Are there options out there for people who want modern conveniences but want them to look old?
JT: Absolutely! Reproduction fixtures and building materials are widely available and run the gamut in cost and quality. A true old house lover should be careful to research the type materials that are appropriate for the period house they are refurbishing. For example, many decades ago, perhaps in the 60s or 70s, they made beams meant to replicate the old hewn beams that you sometimes see exposed in a home. The problem with these beams was that they were made from Styrofoam and looked nothing like the original, and if you weren’t careful you could easily poke a hole in them with a finger!
In stark contrast to that example, there are many makers of quality lighting and plumbing fixtures and building materials to choose from. There are also many purveyors of re-purposed antique architectural elements, like flooring, sinks, plumbing and lighting fixtures, doors and just about anything you can imagine. Just Google Architectural Salvage and you’ll be amazed!
Talk to me about combining antique and modern aesthetics.
JT: In my opinion, the contrast of antique and modern is particularly striking. Whether it is antique furniture in a modern home, or contemporary fixtures or appliances alongside hand-hewn beams and wide, worn floor boards, the juxtaposition of old and new is almost always visually appealing. To place a stainless range in a kitchen alongside a beehive oven from the 18th century inevitably leads one to ponder the amazing path our civilization has taken, which is a fun way to live in a home!
JBH: I agree. If it’s well done, it can be very exciting. The juxtaposition of modern conveniences in an antique home works well, but it’s a big job of editing what you have and articulating what’s important to you. It’s all a matter of the balance.
Furnishings are a great place to start. Within your furnishings, main furnishings can be traditional, and the accent pieces can be very modern. By using accent pieces and fewer patterns, you can get a very nice, modern flavor but still have traditional, classic warmth.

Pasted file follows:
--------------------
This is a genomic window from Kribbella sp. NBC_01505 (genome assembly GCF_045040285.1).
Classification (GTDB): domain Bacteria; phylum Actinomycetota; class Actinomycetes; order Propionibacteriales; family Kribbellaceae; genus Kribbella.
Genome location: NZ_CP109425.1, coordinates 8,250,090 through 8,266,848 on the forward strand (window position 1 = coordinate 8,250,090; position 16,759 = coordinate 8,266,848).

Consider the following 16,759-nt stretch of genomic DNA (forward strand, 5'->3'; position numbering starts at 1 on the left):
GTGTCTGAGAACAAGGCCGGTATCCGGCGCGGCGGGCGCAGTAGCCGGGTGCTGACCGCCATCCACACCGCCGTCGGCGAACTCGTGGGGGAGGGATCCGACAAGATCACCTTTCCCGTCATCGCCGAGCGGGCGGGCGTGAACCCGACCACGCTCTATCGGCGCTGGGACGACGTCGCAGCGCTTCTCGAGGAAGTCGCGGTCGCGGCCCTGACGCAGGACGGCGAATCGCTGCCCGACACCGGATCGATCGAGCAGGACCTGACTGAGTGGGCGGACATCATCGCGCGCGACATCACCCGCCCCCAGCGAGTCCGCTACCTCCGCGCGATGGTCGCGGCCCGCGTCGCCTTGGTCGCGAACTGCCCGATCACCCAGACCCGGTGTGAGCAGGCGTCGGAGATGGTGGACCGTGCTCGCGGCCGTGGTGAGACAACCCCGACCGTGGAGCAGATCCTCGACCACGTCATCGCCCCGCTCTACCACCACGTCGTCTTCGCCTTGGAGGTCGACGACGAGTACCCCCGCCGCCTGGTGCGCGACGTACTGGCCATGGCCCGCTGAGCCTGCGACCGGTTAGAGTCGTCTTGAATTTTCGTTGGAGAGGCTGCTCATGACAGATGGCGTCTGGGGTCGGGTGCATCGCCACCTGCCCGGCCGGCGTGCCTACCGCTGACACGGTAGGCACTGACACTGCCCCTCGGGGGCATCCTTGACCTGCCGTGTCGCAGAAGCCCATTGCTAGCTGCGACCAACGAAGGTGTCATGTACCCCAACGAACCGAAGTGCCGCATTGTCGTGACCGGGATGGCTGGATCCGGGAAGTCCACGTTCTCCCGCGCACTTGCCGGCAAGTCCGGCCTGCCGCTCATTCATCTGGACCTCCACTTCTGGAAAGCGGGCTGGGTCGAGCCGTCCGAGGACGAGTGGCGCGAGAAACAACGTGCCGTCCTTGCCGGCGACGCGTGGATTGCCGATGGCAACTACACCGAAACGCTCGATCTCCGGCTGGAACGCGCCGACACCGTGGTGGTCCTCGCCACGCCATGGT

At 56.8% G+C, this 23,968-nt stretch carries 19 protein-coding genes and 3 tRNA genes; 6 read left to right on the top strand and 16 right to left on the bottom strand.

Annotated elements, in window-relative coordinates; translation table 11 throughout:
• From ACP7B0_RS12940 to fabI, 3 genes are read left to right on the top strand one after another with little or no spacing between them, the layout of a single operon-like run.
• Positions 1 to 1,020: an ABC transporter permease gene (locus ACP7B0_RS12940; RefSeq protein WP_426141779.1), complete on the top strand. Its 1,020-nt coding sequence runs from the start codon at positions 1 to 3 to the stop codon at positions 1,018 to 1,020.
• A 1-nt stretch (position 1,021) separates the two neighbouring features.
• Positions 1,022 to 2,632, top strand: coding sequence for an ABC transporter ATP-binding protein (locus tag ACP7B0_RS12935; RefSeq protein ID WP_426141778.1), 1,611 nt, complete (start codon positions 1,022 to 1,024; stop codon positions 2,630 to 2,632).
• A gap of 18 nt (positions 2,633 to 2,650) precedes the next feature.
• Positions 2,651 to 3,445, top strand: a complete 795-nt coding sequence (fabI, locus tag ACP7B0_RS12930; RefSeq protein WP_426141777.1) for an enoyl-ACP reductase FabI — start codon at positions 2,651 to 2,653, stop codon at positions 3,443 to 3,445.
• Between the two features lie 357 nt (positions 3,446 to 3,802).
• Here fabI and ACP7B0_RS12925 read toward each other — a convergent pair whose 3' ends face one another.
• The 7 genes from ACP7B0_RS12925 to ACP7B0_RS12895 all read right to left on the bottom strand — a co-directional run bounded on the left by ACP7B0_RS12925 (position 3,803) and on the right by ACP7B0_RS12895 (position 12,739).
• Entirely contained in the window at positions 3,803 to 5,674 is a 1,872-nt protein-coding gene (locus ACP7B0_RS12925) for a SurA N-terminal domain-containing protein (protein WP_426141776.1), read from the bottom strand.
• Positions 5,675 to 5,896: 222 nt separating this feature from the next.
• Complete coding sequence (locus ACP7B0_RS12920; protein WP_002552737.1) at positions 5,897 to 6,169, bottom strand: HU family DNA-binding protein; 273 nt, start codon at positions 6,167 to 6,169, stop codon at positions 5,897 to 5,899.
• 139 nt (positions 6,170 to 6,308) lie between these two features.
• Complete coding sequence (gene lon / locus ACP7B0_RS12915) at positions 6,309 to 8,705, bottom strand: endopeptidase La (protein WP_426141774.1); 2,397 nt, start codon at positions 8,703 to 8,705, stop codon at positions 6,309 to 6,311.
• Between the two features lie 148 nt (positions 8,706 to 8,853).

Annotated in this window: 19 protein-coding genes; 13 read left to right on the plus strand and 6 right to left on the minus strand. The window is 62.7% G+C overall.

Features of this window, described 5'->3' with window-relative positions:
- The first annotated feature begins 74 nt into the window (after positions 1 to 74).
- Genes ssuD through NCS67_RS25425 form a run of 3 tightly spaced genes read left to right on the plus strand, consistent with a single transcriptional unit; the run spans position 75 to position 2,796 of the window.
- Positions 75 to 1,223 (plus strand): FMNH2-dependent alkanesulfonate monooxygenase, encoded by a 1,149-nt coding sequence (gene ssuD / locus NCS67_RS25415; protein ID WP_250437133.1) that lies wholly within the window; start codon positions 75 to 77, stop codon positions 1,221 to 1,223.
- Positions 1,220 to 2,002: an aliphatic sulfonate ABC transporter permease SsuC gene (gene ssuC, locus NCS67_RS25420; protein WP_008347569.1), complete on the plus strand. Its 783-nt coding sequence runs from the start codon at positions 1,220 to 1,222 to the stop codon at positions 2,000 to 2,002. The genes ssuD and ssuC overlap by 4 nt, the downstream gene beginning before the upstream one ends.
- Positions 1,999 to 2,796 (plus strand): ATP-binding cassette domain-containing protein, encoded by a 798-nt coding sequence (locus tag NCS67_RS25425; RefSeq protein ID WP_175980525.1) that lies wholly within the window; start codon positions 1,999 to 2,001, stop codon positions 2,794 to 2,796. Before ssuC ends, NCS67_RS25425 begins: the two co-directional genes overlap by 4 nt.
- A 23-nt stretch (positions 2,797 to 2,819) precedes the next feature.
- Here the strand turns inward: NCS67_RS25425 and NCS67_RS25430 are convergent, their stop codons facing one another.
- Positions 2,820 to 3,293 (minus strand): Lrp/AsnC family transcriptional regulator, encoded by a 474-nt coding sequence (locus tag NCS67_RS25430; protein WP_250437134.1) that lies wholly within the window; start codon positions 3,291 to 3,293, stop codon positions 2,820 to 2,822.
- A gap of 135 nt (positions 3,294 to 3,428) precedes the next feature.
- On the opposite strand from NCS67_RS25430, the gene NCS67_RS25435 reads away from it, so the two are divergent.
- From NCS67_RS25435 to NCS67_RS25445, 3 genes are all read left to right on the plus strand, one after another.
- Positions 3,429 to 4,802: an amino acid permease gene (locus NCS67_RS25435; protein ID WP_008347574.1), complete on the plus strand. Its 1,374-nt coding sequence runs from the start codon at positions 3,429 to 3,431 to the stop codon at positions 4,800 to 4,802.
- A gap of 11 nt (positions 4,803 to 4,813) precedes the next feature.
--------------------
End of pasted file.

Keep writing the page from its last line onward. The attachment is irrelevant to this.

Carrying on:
Many of my clients will say “These are the pieces I’ve had for a long time, and it’s not that I don’t like them, but would like to place them in a more modern setting.” It’s really a challenge, but you have to decide where the pieces are going to be in the room. Each wall is a vignette, and if you set the room up groupings on each wall, there will be an ebb and flow to the room. There’s really an art and a skill to being able to put all that together and make it work.
A good example is what we’re doing right now at Drumthwacket. I’m a trustee and chair of the Fine Art Committee of the Drumthwacket Foundation, and First Lady Mary Pat Christie has asked us to bring in landscape art by modern New Jersey artists, and display them in Drumthwacket. (Editor’s note: The display, “New Jersey Impressions,” will be open from Sept. 18 through July 31, 2014.) The challenge came when it was time to display the modern paintings among the older, traditional paintings already there. It’s important that there’s a rhythm to it. The contrast does startle you a little – it’s supposed to – but there has to be a rhythm.